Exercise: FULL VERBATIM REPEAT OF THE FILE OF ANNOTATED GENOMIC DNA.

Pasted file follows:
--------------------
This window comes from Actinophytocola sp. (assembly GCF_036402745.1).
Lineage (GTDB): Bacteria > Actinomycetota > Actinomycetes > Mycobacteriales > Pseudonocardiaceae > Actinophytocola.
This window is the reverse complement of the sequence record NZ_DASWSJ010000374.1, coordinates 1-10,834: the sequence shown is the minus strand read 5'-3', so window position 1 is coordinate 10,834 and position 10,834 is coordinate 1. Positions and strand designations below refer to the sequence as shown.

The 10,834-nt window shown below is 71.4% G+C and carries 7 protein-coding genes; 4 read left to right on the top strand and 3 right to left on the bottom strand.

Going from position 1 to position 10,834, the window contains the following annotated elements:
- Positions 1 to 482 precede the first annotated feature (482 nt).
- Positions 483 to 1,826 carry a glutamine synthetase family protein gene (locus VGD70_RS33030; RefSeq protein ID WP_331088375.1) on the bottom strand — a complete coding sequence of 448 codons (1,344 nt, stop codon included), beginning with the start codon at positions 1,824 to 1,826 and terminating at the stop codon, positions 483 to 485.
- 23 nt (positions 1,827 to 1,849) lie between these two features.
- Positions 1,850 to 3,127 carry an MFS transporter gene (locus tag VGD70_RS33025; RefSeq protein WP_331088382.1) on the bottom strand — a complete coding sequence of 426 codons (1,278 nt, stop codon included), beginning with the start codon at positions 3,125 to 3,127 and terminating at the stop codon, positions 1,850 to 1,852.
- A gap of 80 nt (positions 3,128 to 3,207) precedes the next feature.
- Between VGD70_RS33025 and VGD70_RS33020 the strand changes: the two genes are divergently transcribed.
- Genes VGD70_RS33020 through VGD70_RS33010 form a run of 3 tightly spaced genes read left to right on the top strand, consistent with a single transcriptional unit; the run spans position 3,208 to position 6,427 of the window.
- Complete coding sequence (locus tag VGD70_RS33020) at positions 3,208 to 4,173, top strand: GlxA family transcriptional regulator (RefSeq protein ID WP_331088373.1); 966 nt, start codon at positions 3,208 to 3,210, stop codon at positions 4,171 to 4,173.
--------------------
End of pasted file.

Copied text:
This window comes from Actinophytocola sp. (assembly GCF_036402745.1).
Lineage (GTDB): Bacteria > Actinomycetota > Actinomycetes > Mycobacteriales > Pseudonocardiaceae > Actinophytocola.
This window is the reverse complement of the sequence record NZ_DASWSJ010000374.1, coordinates 1-10,834: the sequence shown is the minus strand read 5'-3', so window position 1 is coordinate 10,834 and position 10,834 is coordinate 1. Positions and strand designations below refer to the sequence as shown.

The 10,834-nt window shown below is 71.4% G+C and carries 7 protein-coding genes; 4 read left to right on the top strand and 3 right to left on the bottom strand.

Going from position 1 to position 10,834, the window contains the following annotated elements:
- Positions 1 to 482 precede the first annotated feature (482 nt).
- Positions 483 to 1,826 carry a glutamine synthetase family protein gene (locus VGD70_RS33030; RefSeq protein ID WP_331088375.1) on the bottom strand — a complete coding sequence of 448 codons (1,344 nt, stop codon included), beginning with the start codon at positions 1,824 to 1,826 and terminating at the stop codon, positions 483 to 485.
- 23 nt (positions 1,827 to 1,849) lie between these two features.
- Positions 1,850 to 3,127 carry an MFS transporter gene (locus tag VGD70_RS33025; RefSeq protein WP_331088382.1) on the bottom strand — a complete coding sequence of 426 codons (1,278 nt, stop codon included), beginning with the start codon at positions 3,125 to 3,127 and terminating at the stop codon, positions 1,850 to 1,852.
- A gap of 80 nt (positions 3,128 to 3,207) precedes the next feature.
- Between VGD70_RS33025 and VGD70_RS33020 the strand changes: the two genes are divergently transcribed.
- Genes VGD70_RS33020 through VGD70_RS33010 form a run of 3 tightly spaced genes read left to right on the top strand, consistent with a single transcriptional unit; the run spans position 3,208 to position 6,427 of the window.
- Complete coding sequence (locus tag VGD70_RS33020) at positions 3,208 to 4,173, top strand: GlxA family transcriptional regulator (RefSeq protein ID WP_331088373.1); 966 nt, start codon at positions 3,208 to 3,210, stop codon at positions 4,171 to 4,173.